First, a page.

A Neanderthal model from the Britain One Million Years of the Human Story exhibition (National History Museum)

A Neanderthal model from the Britain One Million Years of the Human Story exhibition (National History Museum)

The specific genes being studied are known to science as ‘BAZ1B’, which the researchers say is a ‘master regulator’ that influences human facial expressions, and it was this specific gene that was responsible for dogs having two extra muscles by which they can narrow and widen their eyes in a range of expressive ways, which wolves are unable to do.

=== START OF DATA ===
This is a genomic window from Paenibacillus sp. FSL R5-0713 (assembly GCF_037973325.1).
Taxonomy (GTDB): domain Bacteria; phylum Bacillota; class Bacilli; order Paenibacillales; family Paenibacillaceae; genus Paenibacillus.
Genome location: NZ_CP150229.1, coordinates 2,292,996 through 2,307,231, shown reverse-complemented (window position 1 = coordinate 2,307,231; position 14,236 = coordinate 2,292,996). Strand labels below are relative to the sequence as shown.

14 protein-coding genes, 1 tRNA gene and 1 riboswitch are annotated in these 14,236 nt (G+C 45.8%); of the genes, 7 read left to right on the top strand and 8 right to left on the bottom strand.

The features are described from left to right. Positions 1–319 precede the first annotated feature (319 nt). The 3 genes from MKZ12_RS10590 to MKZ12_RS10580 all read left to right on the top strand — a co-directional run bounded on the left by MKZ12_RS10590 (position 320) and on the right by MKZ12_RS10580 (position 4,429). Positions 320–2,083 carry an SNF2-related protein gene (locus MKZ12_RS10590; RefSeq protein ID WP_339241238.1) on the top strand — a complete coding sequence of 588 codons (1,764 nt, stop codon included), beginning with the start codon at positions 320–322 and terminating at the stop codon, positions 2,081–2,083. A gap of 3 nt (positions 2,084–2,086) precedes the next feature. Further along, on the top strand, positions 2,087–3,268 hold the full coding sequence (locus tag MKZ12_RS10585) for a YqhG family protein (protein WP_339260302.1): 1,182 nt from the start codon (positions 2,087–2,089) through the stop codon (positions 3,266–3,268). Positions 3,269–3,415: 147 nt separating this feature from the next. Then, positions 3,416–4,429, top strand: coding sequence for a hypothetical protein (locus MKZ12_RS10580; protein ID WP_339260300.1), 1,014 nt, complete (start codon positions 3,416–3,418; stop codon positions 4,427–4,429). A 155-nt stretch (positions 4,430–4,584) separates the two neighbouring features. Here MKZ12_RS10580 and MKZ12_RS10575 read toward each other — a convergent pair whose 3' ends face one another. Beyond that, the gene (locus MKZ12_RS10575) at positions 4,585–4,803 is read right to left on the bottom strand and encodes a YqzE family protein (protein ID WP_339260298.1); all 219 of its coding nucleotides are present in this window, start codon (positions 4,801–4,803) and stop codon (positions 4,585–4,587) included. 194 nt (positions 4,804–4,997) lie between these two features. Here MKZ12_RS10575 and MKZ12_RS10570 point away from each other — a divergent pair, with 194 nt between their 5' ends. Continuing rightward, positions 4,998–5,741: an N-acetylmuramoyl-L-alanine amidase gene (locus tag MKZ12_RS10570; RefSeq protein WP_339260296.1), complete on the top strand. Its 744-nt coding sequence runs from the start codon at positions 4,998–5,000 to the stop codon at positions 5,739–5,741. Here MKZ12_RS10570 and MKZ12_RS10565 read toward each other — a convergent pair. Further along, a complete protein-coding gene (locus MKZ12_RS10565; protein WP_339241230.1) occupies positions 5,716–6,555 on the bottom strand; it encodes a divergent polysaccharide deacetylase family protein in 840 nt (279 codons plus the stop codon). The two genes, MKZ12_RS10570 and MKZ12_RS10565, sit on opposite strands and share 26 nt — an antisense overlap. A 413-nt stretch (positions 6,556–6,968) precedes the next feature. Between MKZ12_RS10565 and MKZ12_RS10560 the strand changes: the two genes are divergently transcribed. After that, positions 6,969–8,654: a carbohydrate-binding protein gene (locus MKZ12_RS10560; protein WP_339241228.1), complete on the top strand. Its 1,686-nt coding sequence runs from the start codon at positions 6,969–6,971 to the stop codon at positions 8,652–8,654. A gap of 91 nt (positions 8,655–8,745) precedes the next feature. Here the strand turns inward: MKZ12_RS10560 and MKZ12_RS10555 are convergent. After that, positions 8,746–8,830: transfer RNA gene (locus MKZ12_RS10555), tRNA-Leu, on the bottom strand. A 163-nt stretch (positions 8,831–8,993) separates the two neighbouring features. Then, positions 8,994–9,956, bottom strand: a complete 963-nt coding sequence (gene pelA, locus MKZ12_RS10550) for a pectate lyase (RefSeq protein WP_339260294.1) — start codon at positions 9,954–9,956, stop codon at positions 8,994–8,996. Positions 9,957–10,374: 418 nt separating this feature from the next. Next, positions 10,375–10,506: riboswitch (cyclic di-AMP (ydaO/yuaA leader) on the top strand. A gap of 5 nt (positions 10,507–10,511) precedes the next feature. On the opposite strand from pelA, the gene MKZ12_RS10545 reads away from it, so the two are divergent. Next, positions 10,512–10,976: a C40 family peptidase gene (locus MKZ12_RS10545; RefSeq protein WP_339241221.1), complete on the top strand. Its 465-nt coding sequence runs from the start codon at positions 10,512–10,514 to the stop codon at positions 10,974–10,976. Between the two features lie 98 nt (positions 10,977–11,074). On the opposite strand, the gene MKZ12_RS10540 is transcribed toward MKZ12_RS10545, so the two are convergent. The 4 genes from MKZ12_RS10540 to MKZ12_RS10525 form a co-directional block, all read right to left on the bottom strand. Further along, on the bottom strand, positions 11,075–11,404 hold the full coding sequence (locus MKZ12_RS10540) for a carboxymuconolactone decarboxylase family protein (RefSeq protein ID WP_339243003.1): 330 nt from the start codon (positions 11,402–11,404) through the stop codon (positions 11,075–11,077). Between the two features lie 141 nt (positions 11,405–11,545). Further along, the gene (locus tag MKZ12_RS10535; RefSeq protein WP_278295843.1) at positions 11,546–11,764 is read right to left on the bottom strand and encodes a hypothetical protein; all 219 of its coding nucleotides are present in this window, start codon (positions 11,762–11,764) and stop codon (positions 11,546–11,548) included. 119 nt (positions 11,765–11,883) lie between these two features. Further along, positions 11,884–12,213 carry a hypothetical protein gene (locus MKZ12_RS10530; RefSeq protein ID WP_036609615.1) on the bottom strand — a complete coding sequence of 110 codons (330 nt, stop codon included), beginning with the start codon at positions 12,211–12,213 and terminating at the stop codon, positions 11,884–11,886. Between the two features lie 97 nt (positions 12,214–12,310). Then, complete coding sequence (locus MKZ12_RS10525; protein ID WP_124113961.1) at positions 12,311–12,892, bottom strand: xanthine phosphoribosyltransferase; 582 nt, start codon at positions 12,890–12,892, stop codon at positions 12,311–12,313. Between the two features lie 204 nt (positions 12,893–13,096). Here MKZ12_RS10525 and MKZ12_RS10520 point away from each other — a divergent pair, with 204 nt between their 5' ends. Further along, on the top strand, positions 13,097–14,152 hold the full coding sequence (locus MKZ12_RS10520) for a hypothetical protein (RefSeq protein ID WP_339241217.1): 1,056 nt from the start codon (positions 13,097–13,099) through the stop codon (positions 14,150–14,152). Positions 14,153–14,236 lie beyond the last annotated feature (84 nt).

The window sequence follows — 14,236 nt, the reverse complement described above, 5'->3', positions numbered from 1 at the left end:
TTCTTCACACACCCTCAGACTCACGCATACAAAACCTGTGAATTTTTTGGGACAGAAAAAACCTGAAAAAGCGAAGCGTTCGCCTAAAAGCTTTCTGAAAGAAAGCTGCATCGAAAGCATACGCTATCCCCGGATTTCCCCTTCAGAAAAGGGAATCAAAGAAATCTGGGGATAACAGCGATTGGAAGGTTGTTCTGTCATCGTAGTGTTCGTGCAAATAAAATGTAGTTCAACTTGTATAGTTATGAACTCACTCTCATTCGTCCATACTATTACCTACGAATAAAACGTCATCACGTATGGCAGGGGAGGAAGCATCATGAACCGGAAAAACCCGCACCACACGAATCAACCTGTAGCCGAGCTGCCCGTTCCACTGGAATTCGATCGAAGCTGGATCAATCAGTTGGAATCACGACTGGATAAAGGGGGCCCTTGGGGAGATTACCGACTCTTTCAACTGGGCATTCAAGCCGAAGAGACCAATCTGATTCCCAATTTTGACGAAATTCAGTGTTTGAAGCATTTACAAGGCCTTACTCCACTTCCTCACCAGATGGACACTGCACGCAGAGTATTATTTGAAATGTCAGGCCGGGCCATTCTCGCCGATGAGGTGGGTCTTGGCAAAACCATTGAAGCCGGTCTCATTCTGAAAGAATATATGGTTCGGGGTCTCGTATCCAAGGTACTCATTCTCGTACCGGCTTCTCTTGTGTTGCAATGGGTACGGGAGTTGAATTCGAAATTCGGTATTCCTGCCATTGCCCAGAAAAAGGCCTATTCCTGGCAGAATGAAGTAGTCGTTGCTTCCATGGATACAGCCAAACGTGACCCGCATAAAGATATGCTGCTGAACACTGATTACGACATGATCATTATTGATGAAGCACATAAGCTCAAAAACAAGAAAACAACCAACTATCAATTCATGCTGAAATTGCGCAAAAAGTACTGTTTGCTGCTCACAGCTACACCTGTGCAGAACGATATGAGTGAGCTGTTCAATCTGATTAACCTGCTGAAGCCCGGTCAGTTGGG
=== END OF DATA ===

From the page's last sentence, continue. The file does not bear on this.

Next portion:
A report about the new study in Science Advances says that in 2014 three scientists proposed that as people selected animals for their perceived tameness, they also selected for genetic changes that slightly hamper movement of some developmentally important cells.  These cells, known as crest cells,  are present early in embryonic development and migrate to different parts of the embryo shaping bones and cartilage in the face, smoothing muscles, adjusting adrenal glands, altering pigment cells and regions of the central nervous system. These researchers’ found that the “mild genetic changes” that produce crest cells and don’t move as well, led to domesticated animals having the “cuddly look”. 

Genetically Boosting Our Social Lives